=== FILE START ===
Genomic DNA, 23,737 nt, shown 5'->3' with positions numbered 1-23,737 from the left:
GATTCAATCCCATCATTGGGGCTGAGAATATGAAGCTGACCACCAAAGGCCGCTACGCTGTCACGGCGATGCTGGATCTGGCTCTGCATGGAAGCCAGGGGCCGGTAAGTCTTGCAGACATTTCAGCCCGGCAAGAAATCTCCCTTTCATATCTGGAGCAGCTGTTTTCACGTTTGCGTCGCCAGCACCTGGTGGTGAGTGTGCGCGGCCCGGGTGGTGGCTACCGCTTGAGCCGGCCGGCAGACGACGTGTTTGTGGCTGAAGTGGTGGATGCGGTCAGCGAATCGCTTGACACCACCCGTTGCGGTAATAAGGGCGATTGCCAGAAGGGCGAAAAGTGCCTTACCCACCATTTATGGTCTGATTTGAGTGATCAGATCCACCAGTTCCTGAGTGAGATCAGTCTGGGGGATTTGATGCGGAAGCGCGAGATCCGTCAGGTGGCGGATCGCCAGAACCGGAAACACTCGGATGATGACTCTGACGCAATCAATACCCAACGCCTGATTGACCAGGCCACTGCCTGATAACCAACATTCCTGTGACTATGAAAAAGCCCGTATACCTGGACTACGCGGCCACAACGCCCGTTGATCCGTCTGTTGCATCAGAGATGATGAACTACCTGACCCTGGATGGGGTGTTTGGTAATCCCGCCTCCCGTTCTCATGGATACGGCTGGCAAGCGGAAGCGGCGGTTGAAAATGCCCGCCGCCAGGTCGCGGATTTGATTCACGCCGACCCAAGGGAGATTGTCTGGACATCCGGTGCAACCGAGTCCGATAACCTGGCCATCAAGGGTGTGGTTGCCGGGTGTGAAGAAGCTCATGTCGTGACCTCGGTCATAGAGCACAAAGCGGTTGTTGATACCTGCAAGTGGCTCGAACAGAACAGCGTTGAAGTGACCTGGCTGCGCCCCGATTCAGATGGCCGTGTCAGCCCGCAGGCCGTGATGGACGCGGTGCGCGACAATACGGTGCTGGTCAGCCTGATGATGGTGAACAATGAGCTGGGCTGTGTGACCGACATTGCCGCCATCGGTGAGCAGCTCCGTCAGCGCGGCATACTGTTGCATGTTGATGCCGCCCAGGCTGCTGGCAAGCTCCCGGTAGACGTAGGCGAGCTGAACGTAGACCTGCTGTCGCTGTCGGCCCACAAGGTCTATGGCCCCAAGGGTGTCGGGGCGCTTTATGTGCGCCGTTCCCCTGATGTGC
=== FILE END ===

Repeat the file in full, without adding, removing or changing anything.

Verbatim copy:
Genomic DNA, 23,737 nt, shown 5'->3' with positions numbered 1-23,737 from the left:
GATTCAATCCCATCATTGGGGCTGAGAATATGAAGCTGACCACCAAAGGCCGCTACGCTGTCACGGCGATGCTGGATCTGGCTCTGCATGGAAGCCAGGGGCCGGTAAGTCTTGCAGACATTTCAGCCCGGCAAGAAATCTCCCTTTCATATCTGGAGCAGCTGTTTTCACGTTTGCGTCGCCAGCACCTGGTGGTGAGTGTGCGCGGCCCGGGTGGTGGCTACCGCTTGAGCCGGCCGGCAGACGACGTGTTTGTGGCTGAAGTGGTGGATGCGGTCAGCGAATCGCTTGACACCACCCGTTGCGGTAATAAGGGCGATTGCCAGAAGGGCGAAAAGTGCCTTACCCACCATTTATGGTCTGATTTGAGTGATCAGATCCACCAGTTCCTGAGTGAGATCAGTCTGGGGGATTTGATGCGGAAGCGCGAGATCCGTCAGGTGGCGGATCGCCAGAACCGGAAACACTCGGATGATGACTCTGACGCAATCAATACCCAACGCCTGATTGACCAGGCCACTGCCTGATAACCAACATTCCTGTGACTATGAAAAAGCCCGTATACCTGGACTACGCGGCCACAACGCCCGTTGATCCGTCTGTTGCATCAGAGATGATGAACTACCTGACCCTGGATGGGGTGTTTGGTAATCCCGCCTCCCGTTCTCATGGATACGGCTGGCAAGCGGAAGCGGCGGTTGAAAATGCCCGCCGCCAGGTCGCGGATTTGATTCACGCCGACCCAAGGGAGATTGTCTGGACATCCGGTGCAACCGAGTCCGATAACCTGGCCATCAAGGGTGTGGTTGCCGGGTGTGAAGAAGCTCATGTCGTGACCTCGGTCATAGAGCACAAAGCGGTTGTTGATACCTGCAAGTGGCTCGAACAGAACAGCGTTGAAGTGACCTGGCTGCGCCCCGATTCAGATGGCCGTGTCAGCCCGCAGGCCGTGATGGACGCGGTGCGCGACAATACGGTGCTGGTCAGCCTGATGATGGTGAACAATGAGCTGGGCTGTGTGACCGACATTGCCGCCATCGGTGAGCAGCTCCGTCAGCGCGGCATACTGTTGCATGTTGATGCCGCCCAGGCTGCTGGCAAGCTCCCGGTAGACGTAGGCGAGCTGAACGTAGACCTGCTGTCGCTGTCGGCCCACAAGGTCTATGGCCCCAAGGGTGTCGGGGCGCTTTATGTGCGCCGTTCCCCTGATGTGC